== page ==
Here are some examples of theories which I have decided, after long thought and using no science whatsoever, are completely wrong.
1. The MultiverseThe multiverse is a very cool, intriguing idea that everyone loves but it just doesn't stand up. The idea is that there are an infinite number of universes, with an infinite number of possibilities. Which immediately raises the stock response, that an infinite number of universes and possibilities must include one where the multiverse doesn't exist. Plus, like, doesn't "the universe" mean "everything"? So if there are multiple universes aren't they all just part of "the universe"?
One of the theories around the multiverse is that the universe splits every time two or more possibilities exist. In simple (and probably wrong) terms, one example could be every time you make a decision. So if you turned down a job, or decided not to move to another country, then another universe exists where you accepted that job or moved to that country. Or another universe exists where JFK wasn't assassinated, Hitler drowned as a toddler, or the US didn't invade Iraq. You can see the immediate appeal of such a theory, and I don't think immensely clever theoretical physicists are any more immune to "what if" fantasies than the rest of us.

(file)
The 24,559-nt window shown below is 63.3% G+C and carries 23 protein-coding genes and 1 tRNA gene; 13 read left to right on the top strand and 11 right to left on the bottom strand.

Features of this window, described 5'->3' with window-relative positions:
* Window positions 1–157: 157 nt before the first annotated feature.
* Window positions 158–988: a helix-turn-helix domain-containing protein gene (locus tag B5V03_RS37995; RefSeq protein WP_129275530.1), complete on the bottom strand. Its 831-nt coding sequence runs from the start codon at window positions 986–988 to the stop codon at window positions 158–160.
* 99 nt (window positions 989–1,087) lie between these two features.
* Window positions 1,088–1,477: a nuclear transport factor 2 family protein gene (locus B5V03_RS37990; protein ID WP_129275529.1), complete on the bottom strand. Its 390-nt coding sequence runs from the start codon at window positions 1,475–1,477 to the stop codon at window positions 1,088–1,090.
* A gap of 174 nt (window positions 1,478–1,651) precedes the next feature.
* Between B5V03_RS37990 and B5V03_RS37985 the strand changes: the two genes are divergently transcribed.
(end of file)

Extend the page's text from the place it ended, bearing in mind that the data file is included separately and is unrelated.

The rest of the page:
The problem with this idea is that it gets ridiculous pretty fast. More than one possibility exists all the time. So if I have cereal instead of toast this morning, or my cat jumps right instead of left, the universe splits and another me and another cat, pursue their different lives. And along with us, we take all our family members and furniture and casual acquaintances with us. But why? To what end? In the end this theory just doesn't make any sense.
In my favourite bit from Futurama (episode: I Dated A Robot), Fry travels to the edge of the universe and sees alternate versions of himself and his friends looking back at them.
Fry: Far out! So there really is an infinate number of universes?
Professor Farnsworth: No, just the two.
2. The Theory of EverythingScientists have been searching for a unifying theory that will explain the universe and reconcile general relativity and quantum mechanics, many convinced that such a single, unifying explanation of all things must exist. And what has been the best suggestion to date? String theory. The universe is made up of tiny vibrating strings and mini-universes. (I might have that a bit wrong).
I think this is a limitation of our brains - we love "truth in beauty", we love balance and harmony and we don't like loose ends. Is that a sign that the universe is the same? Or just a side effect of our wiring which has served us well in our evolutionary history?
Who says all the workings of the universe have to be unified? It's a natural assumption, and one I guess we all secretly believe (me as well). But actually it seems not to be the case. Why should it be the case? No one can really come up with a reason, other than appealing to logic and "elegance" or "beauty" which may really be things that our logical, orderly minds require more than actual physical laws.
I actually think that searching for a unifying theory of everything is the equivalent of believing in a God.